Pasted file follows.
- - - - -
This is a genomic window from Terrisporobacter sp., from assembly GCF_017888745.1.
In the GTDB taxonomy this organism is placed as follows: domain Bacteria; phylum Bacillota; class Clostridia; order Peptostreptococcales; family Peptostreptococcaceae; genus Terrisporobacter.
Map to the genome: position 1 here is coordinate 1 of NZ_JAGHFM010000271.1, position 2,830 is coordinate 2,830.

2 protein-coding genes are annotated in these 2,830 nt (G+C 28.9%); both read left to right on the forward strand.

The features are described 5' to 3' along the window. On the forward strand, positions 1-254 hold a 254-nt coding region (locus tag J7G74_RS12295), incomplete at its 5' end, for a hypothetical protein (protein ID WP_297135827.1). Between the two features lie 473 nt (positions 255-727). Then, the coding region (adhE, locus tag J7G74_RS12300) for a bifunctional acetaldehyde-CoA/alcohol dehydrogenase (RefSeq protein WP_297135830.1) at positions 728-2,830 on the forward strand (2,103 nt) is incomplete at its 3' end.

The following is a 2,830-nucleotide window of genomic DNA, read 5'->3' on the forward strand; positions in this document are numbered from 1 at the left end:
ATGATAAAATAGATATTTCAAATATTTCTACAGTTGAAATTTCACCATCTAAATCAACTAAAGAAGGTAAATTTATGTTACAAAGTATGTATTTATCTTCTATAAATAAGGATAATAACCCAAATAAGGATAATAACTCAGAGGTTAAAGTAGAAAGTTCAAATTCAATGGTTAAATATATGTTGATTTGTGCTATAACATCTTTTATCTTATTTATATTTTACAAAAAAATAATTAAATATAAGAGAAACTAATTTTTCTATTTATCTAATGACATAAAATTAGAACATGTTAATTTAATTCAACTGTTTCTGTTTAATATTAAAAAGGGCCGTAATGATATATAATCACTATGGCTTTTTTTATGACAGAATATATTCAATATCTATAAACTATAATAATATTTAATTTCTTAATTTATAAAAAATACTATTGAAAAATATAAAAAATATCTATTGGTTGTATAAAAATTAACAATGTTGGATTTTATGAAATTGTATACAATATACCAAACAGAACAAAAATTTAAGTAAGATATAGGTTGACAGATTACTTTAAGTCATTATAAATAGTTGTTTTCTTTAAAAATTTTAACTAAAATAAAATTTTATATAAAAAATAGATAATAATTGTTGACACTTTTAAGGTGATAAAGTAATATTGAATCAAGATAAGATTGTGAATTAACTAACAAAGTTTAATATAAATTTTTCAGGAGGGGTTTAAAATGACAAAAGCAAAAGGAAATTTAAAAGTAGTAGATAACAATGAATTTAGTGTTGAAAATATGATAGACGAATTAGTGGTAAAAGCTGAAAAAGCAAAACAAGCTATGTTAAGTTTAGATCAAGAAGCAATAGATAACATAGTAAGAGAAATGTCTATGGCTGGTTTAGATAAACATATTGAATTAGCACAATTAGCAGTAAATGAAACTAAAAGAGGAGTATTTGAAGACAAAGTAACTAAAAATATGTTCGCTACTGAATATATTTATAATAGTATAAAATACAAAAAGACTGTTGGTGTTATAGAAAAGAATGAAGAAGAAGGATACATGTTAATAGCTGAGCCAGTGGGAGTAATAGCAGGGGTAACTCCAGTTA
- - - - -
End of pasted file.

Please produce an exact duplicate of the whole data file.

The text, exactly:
This is a genomic window from Terrisporobacter sp., from assembly GCF_017888745.1.
In the GTDB taxonomy this organism is placed as follows: domain Bacteria; phylum Bacillota; class Clostridia; order Peptostreptococcales; family Peptostreptococcaceae; genus Terrisporobacter.
Map to the genome: position 1 here is coordinate 1 of NZ_JAGHFM010000271.1, position 2,830 is coordinate 2,830.

2 protein-coding genes are annotated in these 2,830 nt (G+C 28.9%); both read left to right on the forward strand.

The features are described 5' to 3' along the window. On the forward strand, positions 1-254 hold a 254-nt coding region (locus tag J7G74_RS12295), incomplete at its 5' end, for a hypothetical protein (protein ID WP_297135827.1). Between the two features lie 473 nt (positions 255-727). Then, the coding region (adhE, locus tag J7G74_RS12300) for a bifunctional acetaldehyde-CoA/alcohol dehydrogenase (RefSeq protein WP_297135830.1) at positions 728-2,830 on the forward strand (2,103 nt) is incomplete at its 3' end.

The following is a 2,830-nucleotide window of genomic DNA, read 5'->3' on the forward strand; positions in this document are numbered from 1 at the left end:
ATGATAAAATAGATATTTCAAATATTTCTACAGTTGAAATTTCACCATCTAAATCAACTAAAGAAGGTAAATTTATGTTACAAAGTATGTATTTATCTTCTATAAATAAGGATAATAACCCAAATAAGGATAATAACTCAGAGGTTAAAGTAGAAAGTTCAAATTCAATGGTTAAATATATGTTGATTTGTGCTATAACATCTTTTATCTTATTTATATTTTACAAAAAAATAATTAAATATAAGAGAAACTAATTTTTCTATTTATCTAATGACATAAAATTAGAACATGTTAATTTAATTCAACTGTTTCTGTTTAATATTAAAAAGGGCCGTAATGATATATAATCACTATGGCTTTTTTTATGACAGAATATATTCAATATCTATAAACTATAATAATATTTAATTTCTTAATTTATAAAAAATACTATTGAAAAATATAAAAAATATCTATTGGTTGTATAAAAATTAACAATGTTGGATTTTATGAAATTGTATACAATATACCAAACAGAACAAAAATTTAAGTAAGATATAGGTTGACAGATTACTTTAAGTCATTATAAATAGTTGTTTTCTTTAAAAATTTTAACTAAAATAAAATTTTATATAAAAAATAGATAATAATTGTTGACACTTTTAAGGTGATAAAGTAATATTGAATCAAGATAAGATTGTGAATTAACTAACAAAGTTTAATATAAATTTTTCAGGAGGGGTTTAAAATGACAAAAGCAAAAGGAAATTTAAAAGTAGTAGATAACAATGAATTTAGTGTTGAAAATATGATAGACGAATTAGTGGTAAAAGCTGAAAAAGCAAAACAAGCTATGTTAAGTTTAGATCAAGAAGCAATAGATAACATAGTAAGAGAAATGTCTATGGCTGGTTTAGATAAACATATTGAATTAGCACAATTAGCAGTAAATGAAACTAAAAGAGGAGTATTTGAAGACAAAGTAACTAAAAATATGTTCGCTACTGAATATATTTATAATAGTATAAAATACAAAAAGACTGTTGGTGTTATAGAAAAGAATGAAGAAGAAGGATACATGTTAATAGCTGAGCCAGTGGGAGTAATAGCAGGGGTAACTCCAGTTA